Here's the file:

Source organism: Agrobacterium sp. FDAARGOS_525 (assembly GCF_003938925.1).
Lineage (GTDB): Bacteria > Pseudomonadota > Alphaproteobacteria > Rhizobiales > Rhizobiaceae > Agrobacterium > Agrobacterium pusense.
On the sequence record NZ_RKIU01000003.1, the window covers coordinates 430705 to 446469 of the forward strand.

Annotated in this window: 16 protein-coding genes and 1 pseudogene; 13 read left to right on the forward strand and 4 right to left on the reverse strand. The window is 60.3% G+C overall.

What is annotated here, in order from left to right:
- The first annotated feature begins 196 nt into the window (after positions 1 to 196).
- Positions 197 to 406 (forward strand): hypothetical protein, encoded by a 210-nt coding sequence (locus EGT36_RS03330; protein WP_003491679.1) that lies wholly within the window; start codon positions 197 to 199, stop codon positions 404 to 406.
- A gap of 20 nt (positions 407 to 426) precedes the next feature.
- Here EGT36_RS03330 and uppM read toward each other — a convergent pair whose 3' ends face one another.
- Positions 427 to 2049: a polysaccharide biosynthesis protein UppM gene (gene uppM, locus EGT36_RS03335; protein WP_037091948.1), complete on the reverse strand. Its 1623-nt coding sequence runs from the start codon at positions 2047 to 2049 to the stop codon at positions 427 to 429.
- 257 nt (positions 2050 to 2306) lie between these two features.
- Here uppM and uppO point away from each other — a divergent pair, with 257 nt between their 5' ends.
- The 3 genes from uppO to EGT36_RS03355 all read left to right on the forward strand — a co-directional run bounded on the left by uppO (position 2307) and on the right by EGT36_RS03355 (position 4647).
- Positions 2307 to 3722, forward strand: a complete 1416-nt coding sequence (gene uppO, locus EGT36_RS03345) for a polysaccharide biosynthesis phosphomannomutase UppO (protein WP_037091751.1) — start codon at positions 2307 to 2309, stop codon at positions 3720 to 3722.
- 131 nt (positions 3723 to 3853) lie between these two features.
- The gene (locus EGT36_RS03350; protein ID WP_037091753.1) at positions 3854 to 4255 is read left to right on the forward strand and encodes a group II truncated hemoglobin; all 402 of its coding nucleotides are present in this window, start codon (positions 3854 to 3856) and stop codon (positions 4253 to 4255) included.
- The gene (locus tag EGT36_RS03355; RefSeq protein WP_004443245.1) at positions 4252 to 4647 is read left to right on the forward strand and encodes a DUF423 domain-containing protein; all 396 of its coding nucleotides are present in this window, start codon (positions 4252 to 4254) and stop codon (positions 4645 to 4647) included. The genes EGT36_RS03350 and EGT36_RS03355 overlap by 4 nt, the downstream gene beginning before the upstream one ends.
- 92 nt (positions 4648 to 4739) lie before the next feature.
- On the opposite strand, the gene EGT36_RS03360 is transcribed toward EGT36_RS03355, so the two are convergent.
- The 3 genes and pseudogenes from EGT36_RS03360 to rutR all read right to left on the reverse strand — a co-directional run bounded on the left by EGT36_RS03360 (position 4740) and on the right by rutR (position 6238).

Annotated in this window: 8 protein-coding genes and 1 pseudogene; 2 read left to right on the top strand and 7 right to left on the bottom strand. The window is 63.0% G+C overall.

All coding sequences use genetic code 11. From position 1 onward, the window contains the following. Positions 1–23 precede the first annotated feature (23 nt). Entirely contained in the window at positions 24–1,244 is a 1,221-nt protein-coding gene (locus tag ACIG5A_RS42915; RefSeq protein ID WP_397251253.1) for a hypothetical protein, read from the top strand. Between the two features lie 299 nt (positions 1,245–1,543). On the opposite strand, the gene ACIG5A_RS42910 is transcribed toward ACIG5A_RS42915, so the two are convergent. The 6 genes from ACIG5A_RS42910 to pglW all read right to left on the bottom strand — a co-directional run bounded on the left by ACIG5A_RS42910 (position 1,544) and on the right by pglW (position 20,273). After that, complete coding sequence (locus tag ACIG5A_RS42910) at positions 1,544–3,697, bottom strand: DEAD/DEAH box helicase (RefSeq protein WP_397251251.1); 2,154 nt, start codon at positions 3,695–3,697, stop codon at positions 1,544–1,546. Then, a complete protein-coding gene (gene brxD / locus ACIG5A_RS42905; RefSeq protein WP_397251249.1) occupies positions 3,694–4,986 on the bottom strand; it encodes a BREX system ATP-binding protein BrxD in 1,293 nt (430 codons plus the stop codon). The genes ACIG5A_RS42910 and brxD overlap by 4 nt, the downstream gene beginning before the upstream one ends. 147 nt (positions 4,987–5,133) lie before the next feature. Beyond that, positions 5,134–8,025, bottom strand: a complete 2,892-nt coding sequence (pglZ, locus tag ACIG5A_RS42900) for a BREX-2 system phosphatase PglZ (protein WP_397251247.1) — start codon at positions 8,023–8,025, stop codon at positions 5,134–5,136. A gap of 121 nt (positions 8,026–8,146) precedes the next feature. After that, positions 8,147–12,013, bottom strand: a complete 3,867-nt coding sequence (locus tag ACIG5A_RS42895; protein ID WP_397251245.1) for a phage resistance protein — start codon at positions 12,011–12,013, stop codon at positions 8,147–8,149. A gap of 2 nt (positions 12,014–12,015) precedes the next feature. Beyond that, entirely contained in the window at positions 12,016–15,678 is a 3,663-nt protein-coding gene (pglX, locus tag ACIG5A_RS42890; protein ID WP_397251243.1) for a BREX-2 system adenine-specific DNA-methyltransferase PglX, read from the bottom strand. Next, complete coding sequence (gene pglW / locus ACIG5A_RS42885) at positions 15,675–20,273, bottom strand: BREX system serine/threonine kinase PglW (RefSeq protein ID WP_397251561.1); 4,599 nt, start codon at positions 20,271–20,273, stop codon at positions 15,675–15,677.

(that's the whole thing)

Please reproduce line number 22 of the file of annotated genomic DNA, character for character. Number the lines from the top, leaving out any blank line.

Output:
All coding sequences use genetic code 11. From position 1 onward, the window contains the following. Positions 1–23 precede the first annotated feature (23 nt). Entirely contained in the window at positions 24–1,244 is a 1,221-nt protein-coding gene (locus tag ACIG5A_RS42915; RefSeq protein ID WP_397251253.1) for a hypothetical protein, read from the top strand. Between the two features lie 299 nt (positions 1,245–1,543). On the opposite strand, the gene ACIG5A_RS42910 is transcribed toward ACIG5A_RS42915, so the two are convergent. The 6 genes from ACIG5A_RS42910 to pglW all read right to left on the bottom strand — a co-directional run bounded on the left by ACIG5A_RS42910 (position 1,544) and on the right by pglW (position 20,273). After that, complete coding sequence (locus tag ACIG5A_RS42910) at positions 1,544–3,697, bottom strand: DEAD/DEAH box helicase (RefSeq protein WP_397251251.1); 2,154 nt, start codon at positions 3,695–3,697, stop codon at positions 1,544–1,546. Then, a complete protein-coding gene (gene brxD / locus ACIG5A_RS42905; RefSeq protein WP_397251249.1) occupies positions 3,694–4,986 on the bottom strand; it encodes a BREX system ATP-binding protein BrxD in 1,293 nt (430 codons plus the stop codon). The genes ACIG5A_RS42910 and brxD overlap by 4 nt, the downstream gene beginning before the upstream one ends. 147 nt (positions 4,987–5,133) lie before the next feature. Beyond that, positions 5,134–8,025, bottom strand: a complete 2,892-nt coding sequence (pglZ, locus tag ACIG5A_RS42900) for a BREX-2 system phosphatase PglZ (protein WP_397251247.1) — start codon at positions 8,023–8,025, stop codon at positions 5,134–5,136. A gap of 121 nt (positions 8,026–8,146) precedes the next feature. After that, positions 8,147–12,013, bottom strand: a complete 3,867-nt coding sequence (locus tag ACIG5A_RS42895; protein ID WP_397251245.1) for a phage resistance protein — start codon at positions 12,011–12,013, stop codon at positions 8,147–8,149. A gap of 2 nt (positions 12,014–12,015) precedes the next feature. Beyond that, entirely contained in the window at positions 12,016–15,678 is a 3,663-nt protein-coding gene (pglX, locus tag ACIG5A_RS42890; protein ID WP_397251243.1) for a BREX-2 system adenine-specific DNA-methyltransferase PglX, read from the bottom strand. Next, complete coding sequence (gene pglW / locus ACIG5A_RS42885) at positions 15,675–20,273, bottom strand: BREX system serine/threonine kinase PglW (RefSeq protein ID WP_397251561.1); 4,599 nt, start codon at positions 20,271–20,273, stop codon at positions 15,675–15,677.